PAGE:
The third quarter marked quite a departure for TransCanada (NYSE:TRP). After riding the wave of acquisition-driven growth in the first two quarters, the Canadian pipeline company hit a speed bump last quarter after completing several asset sales to pay for the needle-moving purchase of Columbia Pipeline Group. While those sales will remain a headwind in the fourth quarter, the company does have several expansion projects entering service that should at least help cushion the blow. Given that backdrop, there are a few things investors should keep an eye on when the company releases fourth-quarter results on Thursday morning.

See if expansion projects offset asset sales

Last quarter, TransCanada's distributable cash flow plunged nearly 30% on a per-share basis mainly because the company sold off several power assets to help pay down the debt it took on to temporarily finance its acquisition of Columbia Pipeline Group. In a sense, the funding strategy briefly inflated the company's results because it benefited from holding assets it had no intention of keeping. That will make the fourth-quarter another tough comparable one for the company since the year-ago period also enjoyed those inflated earnings.

A pipeline covered in snow forged through a forest.

Image source: Getty Images.

That said, TransCanada has been working hard to offset this headwind by completing expansion projects that should move the needle in future quarters. The company completed a slew of projects at the end of last year, which should provide some incremental cash flow versus the third quarter. For example, in November the company placed its Northern Courier pipeline into service to support Suncor Energy's Fort Hills oil sands project. Suncor's project produced 6,000 barrels per day during the quarter as it started operations and should continue ramping up in 2018 on its way toward 194,000 barrels per day. 

In addition to finishing the Northern Courier project, TransCanada also placed its Rayne XPress pipeline and Gibraltar project online in its U.S. gas pipeline business toward the end of the year. Meanwhile, the company expected to complete a large expansion of the NGTL System in Canada by the end of the year. These projects and the ramp-up of those finished earlier in the year should help TransCanada return to growth mode in the near-term. That said, it will be tough for the company to storm all the way back in the fourth quarter given the late timing of its most recent expansion projects.

A stack of pipes.

Image source: Getty Images.

Keep an eye on what it says about the Keystone XL project

Aside from its quarterly results, another thing investors should look for when TransCanada reports is what the company has to say about the long-delayed Keystone XL Pipeline. Once left for dead, this pipeline appears poised to move forward after the pipeline giant secured enough long-term contracts to ensure its commercial viability.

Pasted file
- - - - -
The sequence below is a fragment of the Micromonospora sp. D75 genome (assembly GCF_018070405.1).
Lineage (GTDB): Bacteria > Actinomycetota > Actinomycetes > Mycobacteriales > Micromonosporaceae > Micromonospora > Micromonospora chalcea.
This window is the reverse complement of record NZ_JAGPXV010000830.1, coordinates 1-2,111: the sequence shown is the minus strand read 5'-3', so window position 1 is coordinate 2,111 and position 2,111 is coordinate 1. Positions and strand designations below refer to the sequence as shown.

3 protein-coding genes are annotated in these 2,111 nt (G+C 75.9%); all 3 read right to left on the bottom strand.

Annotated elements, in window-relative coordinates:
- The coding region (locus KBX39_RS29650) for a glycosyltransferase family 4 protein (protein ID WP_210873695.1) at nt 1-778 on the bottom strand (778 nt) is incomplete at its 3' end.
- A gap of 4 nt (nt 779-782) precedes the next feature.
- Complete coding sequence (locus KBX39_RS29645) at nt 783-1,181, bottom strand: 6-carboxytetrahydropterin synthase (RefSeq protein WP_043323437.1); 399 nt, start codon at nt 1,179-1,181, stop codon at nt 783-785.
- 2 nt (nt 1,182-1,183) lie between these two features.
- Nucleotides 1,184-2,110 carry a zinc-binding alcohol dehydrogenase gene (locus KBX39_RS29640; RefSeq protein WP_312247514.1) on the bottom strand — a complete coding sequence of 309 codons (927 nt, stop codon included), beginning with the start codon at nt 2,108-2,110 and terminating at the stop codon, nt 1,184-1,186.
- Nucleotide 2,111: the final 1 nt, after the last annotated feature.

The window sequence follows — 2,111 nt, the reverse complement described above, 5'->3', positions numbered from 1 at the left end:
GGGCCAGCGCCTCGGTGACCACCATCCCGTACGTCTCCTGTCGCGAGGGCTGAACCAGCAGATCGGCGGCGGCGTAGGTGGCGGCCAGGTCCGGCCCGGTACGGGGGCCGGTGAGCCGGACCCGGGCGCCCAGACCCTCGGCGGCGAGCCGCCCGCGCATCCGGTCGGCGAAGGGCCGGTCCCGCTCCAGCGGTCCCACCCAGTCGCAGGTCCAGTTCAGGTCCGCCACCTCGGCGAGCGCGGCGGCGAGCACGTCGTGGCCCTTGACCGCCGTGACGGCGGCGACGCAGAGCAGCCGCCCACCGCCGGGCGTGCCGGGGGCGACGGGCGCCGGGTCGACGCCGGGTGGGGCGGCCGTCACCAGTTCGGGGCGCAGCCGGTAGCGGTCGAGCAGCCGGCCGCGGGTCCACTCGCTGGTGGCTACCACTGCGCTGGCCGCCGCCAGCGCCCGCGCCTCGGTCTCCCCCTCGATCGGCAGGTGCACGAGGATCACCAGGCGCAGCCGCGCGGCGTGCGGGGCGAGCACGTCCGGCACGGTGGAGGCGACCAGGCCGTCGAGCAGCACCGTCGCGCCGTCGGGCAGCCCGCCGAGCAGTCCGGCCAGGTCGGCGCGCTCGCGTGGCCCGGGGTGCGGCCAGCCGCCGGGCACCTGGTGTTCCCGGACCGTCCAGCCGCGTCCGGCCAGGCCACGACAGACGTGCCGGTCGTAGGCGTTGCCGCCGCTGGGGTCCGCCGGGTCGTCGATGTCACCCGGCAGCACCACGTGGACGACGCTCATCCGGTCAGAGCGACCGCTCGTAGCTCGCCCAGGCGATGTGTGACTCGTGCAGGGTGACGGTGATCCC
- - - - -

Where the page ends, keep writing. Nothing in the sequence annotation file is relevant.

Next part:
That said, TransCanada still needs to obtain the necessary rights-of-way to build the project. The company hopes that it can complete the permitting process this year and start construction in 2019, which would put it into service in 2021. That said, pipeline rivals Enbridge (NYSE:ENB) and Kinder Morgan (NYSE:KMI) have had issues getting the necessary permits to build their large oil sands pipelines. In Enbridge's case, it has run into some delays in Minnesota that might delay its Line 3 Replacement project. While Enbridge hopes to obtain the necessary approvals by next quarter, if it doesn't, the in-service date could get delayed past the current target of the second half of next year. Meanwhile, Kinder Morgan has had troubles getting permits in British Columbia for its Trans Mountain Pipeline expansion. Because of that, Kinder Morgan's project is already a year behind schedule and won't enter service until late 2020 at the earliest. Given those issues, investors should see what TransCanada has to say about the likelihood that it will begin construction on Keystone XL next year. If the company has confidence in that timeline, it will increase the visibility of future dividend growth well beyond the current forecast that the payout will increase by 8% to 10% annually through 2021.

The pause might continue, but it won't last long

Investors should brace themselves for TransCanada to report another quarterly earnings decline since it's going up against a tough comparable quarter when it benefited from temporarily inflated earnings. That said, the company should return to growth mode this year given all the projects it has coming down the pipeline. Meanwhile, it might have more visibility on future growth if it believes it can start construction on the Keystone XL project next year, which would mean the company's 4.7%-yielding payout can keep growing at a fast pace.

Matthew DiLallo owns shares of Enbridge and Kinder Morgan and has the following options: short March 2018 $17 puts on Kinder Morgan. The Motley Fool owns shares of and recommends Enbridge and Kinder Morgan. The Motley Fool has a disclosure policy.